Penance / Reconciliation

Penance / Reconciliation

“The Lord Jesus Christ, physician of our souls and bodies…has willed that His Church continue, in the power of the Holy Spirit, His work of healing and salvation. This is the purpose of the two sacraments of healing: Penance and Anointing of the Sick.” (CCC 1421)

God’s love for us is always present. No matter what we may have done to alienate ourselves from God and from our Christian community, God looks upon each one of us as His son or daughter. At times, however, each one of us abuses the love and the gifts which God gives to us. The Church recognizes this human frailty and the need each one of us has for forgiveness of our sins. When we have been unfaithful to God’s love and are truly sorry, the Christian community offers a unique sign that God and the Church family forgives us, welcomes us home, and supports us in our renewed efforts to love. This sign is the celebration of the Sacrament of Reconciliation.

In the sacrament of Reconciliation, the first thing we do is admit before God and before the Church that sin has had a certain hold upon our lives. To be frank, the reality of sin is bound to be a sobering thought. Yet, even in this first stage of the sacrament, there is much to give us cause for joy. For our very admission of guilt is itself a precious grace from God: and in the dimension of human psychology, it is a major landmark in self-awareness and personal maturity.

We then celebrate with the priest that God is with us even in our time of trial and need; that the sin has no lasting hold upon our lives; and that in the end, in Jesus, we will triumph over sin and death and live in God forever. We show that, even now, the Spirit is working within our lives and leading us to a closer union with the Father.

 

Frequency

The sacrament of Penance/Reconciliation has its own unique place in the lives of each one of us. The Church encourages frequent reception of this sacrament as a sign of continual conversion from sin and renewal in grace of each Christian along the path of Christian perfection. Further, recognizing that sin is the separation of ourselves from God, if we are aware of a serious sin which we have committed, we must first approach the sacrament of Penance before approaching the other sacraments, especially the Eucharist.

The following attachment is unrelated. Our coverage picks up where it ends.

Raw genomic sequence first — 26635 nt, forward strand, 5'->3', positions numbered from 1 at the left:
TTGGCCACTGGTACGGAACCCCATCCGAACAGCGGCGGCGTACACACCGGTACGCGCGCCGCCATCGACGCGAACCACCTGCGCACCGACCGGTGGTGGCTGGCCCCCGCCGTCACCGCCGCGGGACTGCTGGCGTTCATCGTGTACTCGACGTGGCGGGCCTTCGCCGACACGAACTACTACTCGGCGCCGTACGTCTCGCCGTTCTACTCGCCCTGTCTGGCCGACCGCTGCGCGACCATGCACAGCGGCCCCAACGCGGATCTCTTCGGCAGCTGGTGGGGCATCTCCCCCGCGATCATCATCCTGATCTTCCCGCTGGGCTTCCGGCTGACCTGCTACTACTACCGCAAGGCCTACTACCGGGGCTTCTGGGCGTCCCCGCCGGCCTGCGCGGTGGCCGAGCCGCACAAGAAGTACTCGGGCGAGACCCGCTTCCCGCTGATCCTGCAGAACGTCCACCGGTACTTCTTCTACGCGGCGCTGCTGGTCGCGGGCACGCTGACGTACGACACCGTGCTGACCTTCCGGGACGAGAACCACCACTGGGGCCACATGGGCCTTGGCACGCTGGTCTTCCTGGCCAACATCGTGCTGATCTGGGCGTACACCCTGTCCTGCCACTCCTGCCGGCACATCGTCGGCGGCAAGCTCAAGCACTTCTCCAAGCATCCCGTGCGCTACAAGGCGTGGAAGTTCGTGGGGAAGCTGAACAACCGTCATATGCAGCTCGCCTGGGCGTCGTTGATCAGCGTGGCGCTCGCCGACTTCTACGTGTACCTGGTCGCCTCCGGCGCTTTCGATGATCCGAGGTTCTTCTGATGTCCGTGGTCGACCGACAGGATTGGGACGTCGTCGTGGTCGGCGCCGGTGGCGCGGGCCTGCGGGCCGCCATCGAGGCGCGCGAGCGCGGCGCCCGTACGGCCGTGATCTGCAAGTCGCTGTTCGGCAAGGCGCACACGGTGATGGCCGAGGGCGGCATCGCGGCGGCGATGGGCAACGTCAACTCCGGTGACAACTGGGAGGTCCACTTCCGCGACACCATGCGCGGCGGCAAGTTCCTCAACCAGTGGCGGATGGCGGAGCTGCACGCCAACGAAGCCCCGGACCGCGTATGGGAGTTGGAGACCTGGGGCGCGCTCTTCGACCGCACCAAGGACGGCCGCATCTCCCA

Manner of Celebrating the Sacrament

There are two options for receiving the sacrament of Penance in a private manner. Upon entering the confessional or reconciliation room, one may either kneel behind the screen, as was the custom in the past, or one may walk around the screen and sit in the chair facing the priest. The priest invites the penitent to have faith in God urging him to repent sincerely of his offenses against God and to confess any sins committed since the last time the sacrament was received. If necessary, the priest will help the penitent and offer suitable guidance, so that these sins may be avoided in the future. The priest then prescribes a penance which is a healing remedy for sin. The penitent prays the Act of Contrition. The priest then prays the prayer of absolution and dismisses the penitent in peace.